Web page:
Investor excitement about the legal marijuana industry continues to grow. In recent months, and in particular after Canada's move to legalize recreational pot use for adults last year, the burgeoning industry seems to have taken off. Investors have poured money into a growing list of companies in an effort to get in on the ground floor of the new space.
Many of the marijuana industry's leading companies have nearly a year of reporting financial reports under their belt, giving investors a first-look into how those investments are faring. Let’s take a look at some of the numbers reported by prominent cannabis companies like Cronos Group (CRON), Tilray (TLRY), Aurora Cannabis (ACB), and Canopy Growth (CGC) to see if there's a clear winner.
- Canadian marijuana companies have struggled of late as growth appears to be strong, but slowing.
- Major players, such as Aurora Cannabis and Canopy Growth, have seen shares fall nearly 70% in the last twelve months.
- Going forward, companies will be looking to legalization in the U.S. to drive growth, as well as the introduction of new products, such as edibles and cannabidiol (CBD)-related goods.
Looking at Returns Alone
Before examining the financials, it's worth noting that several of the top marijuana companies have seen drastically different returns, however, all their stock prices have suffered.
Aurora Cannabis shares are down 69% in the last year and down 31% in just the last month. Aurora, with its $3.7 billion market capitalization, is one of the larger players in the space. Unlike peers Canopy Growth and Cronos, Aurora has not taken an investment from larger beverage or tobacco companies. Canopy Growth calls Constellation Brands an investor, while Cronos calls Altria an investor.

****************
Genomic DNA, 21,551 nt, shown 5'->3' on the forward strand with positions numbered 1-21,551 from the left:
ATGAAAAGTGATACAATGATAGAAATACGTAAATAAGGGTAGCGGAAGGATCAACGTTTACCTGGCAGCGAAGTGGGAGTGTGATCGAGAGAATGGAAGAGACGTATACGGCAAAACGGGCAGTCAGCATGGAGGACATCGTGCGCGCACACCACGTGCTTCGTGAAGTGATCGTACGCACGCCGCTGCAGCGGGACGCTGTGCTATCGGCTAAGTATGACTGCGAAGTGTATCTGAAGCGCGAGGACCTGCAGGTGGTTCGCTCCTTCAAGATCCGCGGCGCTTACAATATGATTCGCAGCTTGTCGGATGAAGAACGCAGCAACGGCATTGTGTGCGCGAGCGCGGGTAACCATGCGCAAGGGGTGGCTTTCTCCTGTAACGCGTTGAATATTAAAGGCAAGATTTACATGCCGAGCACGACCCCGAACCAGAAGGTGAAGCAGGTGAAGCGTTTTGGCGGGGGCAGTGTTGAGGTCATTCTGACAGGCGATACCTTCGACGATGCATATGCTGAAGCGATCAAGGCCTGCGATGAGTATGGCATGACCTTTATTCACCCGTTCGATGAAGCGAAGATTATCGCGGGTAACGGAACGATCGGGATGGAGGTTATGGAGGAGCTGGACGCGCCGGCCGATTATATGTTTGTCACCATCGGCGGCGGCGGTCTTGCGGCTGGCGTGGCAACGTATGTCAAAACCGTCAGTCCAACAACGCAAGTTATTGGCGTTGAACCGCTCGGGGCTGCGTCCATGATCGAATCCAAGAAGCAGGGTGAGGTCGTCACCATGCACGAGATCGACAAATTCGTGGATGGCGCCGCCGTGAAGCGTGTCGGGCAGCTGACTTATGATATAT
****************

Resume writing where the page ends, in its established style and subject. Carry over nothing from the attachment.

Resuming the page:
Canopy Growth shares have fallen 65% in the last year, with Tilray down 87% and Cronos Group down just 28%. Canopy is one of the largest players in the industry, with a $6.9 billion market cap, which hopes to capture more market share next year with edibles, vapes, and cannabidiol (CBD) products.
Different Approaches to Growth
Some of the top companies chose to invest in scaling more heavily than others. Cronos and Tilray, for example, both took losses as a result of heavy spending in order to increase production and distribution capacities. While this may mean those companies had a (comparatively) lackluster quarter, they stand to benefit going forward. In the future, Cronos and Tilray may be better prepared to handle the increased demand following the Canadian legalization proceedings and their efforts could result in greater market share down the line.
Aurora Cannabis, on the other hand, has had success in making money. However, much of those gains were from the company's investments, rather than its growth and production business. Canopy's significant losses may be attributable to the success of its share price, which led to higher stock compensation costs as well as fair-value adjustments which ended up diminishing the quarter's income.
That's all to say it's difficult to pick a clear winner based on quarterly earnings. The industry has become well-enough established that several key players have emerged, but it remains to be seen who the real winners will be as more of the U.S. legalize recreational marijuana.
It's likely that the different strategies these and other firms employed to prepare for that rollout will result in vastly different levels of success going forward. Considering that the industry is still growing and the dynamics of supply and demand are still very much in flux, it's likely that the legal cannabis industry will undergo plenty more growing pains before cooling off. In the meantime, it's anyone's guess as to which of these companies will end up on top.